Gielgud returned to Shakespeare for a daring adaptation of "The Tempest" in Peter Greenaway's "Prospero's Books" (1991), thus achieving his lifelong goal of bringing the character - which he had essayed four times on stage - to life on the big screen. On radio, he collaborated with Kenneth Branagh in presenting "Hamlet," "Romeo and Juliet" and "King Lear," in addition to acting in Branagh's Oscar-nominated "Swan Song" (1992). Adapted from a play by Chekhov, the short film centered on Gielgud's poignant performance as an aging actor recalling his brilliant past and dim future on an empty stage. He remained surprisingly busy in film throughout the 1990s, at one point appearing in as many as three high-profile movies in a single year. There was a cameo as Priam in Branagh's "Hamlet" (1996), then a turn as Nicole Kidman's benefactor in Jane Campion's "The Portrait of a Lady" (1996) and finally, as David Helfgott's (Geoffrey Rush) teacher in Scott Hicks' "Shine" (1996). Having outlived many of his esteemed contemporaries - Burton, Olivier and Richardson among them - Gielgud continued to add to his legacy as one of the century's truly great actors up until his passing on May 21, 2000 from complications due to a respiratory infection. Sir John Gielgud was 96 years old.

By Bryce Coleman

Filmography

 

Director (Feature Film)

Hamlet (1964)
Staged by

Cast (Feature Film)

Edward the King (1998)
Disraeli
Quest for Camelot (1998)
Voice
Elizabeth (1998)
MERLIN (1998)
The Tichborne Claimant (1998)
Hamlet (1996)
Looking for Richard (1996)
Himself
Shine (1996)
Parks
The Leopard Son (1996)
Narration--Voice Of Hugo Van Lawick
Haunted (1996)
The Portrait of a Lady (1996)
Mr Touchett
First Knight (1995)
Oswald
The Power of One (1992)
Headmaster St John
Swan Song (1992)
Shining Through (1992)
Prospero's Books (1991)
Prospero
Vivien Leigh: Scarlett And Beyond (1990)
Strike It Rich (1990)
Herbert Dreuther
A TV Dante (1989)
Voice Of Virgil
Getting It Right (1989)
Arthur 2: On The Rocks (1988)
Hobson
A Man For All Seasons (1988)
Appointment with Death (1988)
Barbablu Barbablu (1987)
Time After Time (1987)
Jasper Swift
The Whistle Blower (1987)
Sir Adrian Chapple
Romance on the Orient Express (1985)
Ingrid (1985)
Narrator
Plenty (1985)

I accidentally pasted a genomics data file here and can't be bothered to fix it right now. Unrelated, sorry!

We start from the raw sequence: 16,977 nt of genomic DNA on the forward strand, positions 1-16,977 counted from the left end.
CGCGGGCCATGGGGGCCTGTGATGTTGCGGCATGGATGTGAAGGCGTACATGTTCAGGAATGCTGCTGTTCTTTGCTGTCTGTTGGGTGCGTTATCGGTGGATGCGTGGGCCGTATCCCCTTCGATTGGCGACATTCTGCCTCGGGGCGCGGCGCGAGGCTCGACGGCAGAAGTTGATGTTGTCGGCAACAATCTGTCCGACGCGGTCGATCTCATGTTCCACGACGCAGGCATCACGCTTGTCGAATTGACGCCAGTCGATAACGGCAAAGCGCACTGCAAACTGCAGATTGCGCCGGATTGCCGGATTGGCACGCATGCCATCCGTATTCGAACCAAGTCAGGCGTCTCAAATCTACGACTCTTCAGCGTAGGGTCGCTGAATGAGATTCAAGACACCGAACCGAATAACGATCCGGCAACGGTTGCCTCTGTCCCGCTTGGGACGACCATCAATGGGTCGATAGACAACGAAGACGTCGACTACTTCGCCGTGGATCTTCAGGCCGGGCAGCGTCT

Leave All Fair (1985)
John Middleton Murry
The Master Of Ballantrae (1984)
Lord Durrisdeer
Camille (1984)
Scandalous (1984)
The Shooting Party (1984)
Cornelius Cardew
The Scarlet and the Black (1983)
Pope Pius Xii
The Wicked Lady (1983)
The Hunchback of Notre Dame (1982)
Gandhi (1982)
CHARIOTS OF FIRE (1981)
Lion of the Desert (1981)
Sphinx (1981)
Abu Hamdi
Priest of Love (1981)
Arthur (1981)
The Formula (1980)
The Human Factor (1980)
Brigadier Tomlinson
The Elephant Man (1980)
Dyrygent (1980)
The Conductor
Murder by Decree (1979)
Caligula (1979)
Les Miserables (1978)
Gillenormand
Providence (1977)
Joseph Andrews (1977)
A Portrait of the Artist As a Young Man (1977)
Preacher
Aces High (1977)
Gold (1974)
Murder on the Orient Express (1974)
11 Harrowhouse (1974)
Galileo (1974)
Invitation to the Wedding (1973)
Eagle in a Cage (1972)
Lord Sissal
Lost Horizon (1972)
Search (1972)
Harold L Streeter
Julius Caesar (1970)
Julius Caesar
Oh! What a Lovely War (1969)
Count Berchtold
Assignment To Kill (1969)
Curt Valayan
The Shoes of the Fisherman (1968)
The Elder Pope
The Charge of the Light Brigade (1968)
Lord Raglan
Sebastian (1968)
Head of Intelligence
Ages of Man (1966)
The Loved One (1965)
Sir Francis Hinsley
To Die in Madrid (1965)
Chimes at Midnight (1965)
King Henry IV
Becket (1964)
King Louis VII of France
Hamlet (1964)
Voice of The Ghost
Saint Joan (1957)
Earl of Warwick
The Barretts of Wimpole Street (1957)
[Edward] Barrett
Richard III (1955)
Clarence
Romeo and Juliet (1954)
Narration (Prologue)
Romeo and Juliet (1954)
Chorus
Julius Caesar (1953)
Cassius
The Prime Minister (1942)
[Benjamin] Disraeli [also known as Lord Beaconsfield]
Secret Agent (1936)
Edgar Brodie, also known as Richard Ashenden
The Good Companions (1933)
Inigo Jollifant
Insult (1932)
The Clue of the New Pin (1929)
Who Is the Man? (1924)

Music (Feature Film)

Knight of Cups (2016)
Song Performer

Misc. Crew (Feature Film)

Looking for Richard (1996)
Other

Cast (Special)

Catastrophe (2002)
Vivien Leigh: A Delicate Balance (2000)
Interviewee
The Noel Coward Story (1999)
Twilight of the Gods (1996)
Ava Gardner (1992)
The Best of Friends (1992)
Sir John Gielgud Talking With David Frost (1992)
Summer's Lease (1991)
Richard Burton: In From the Cold (1989)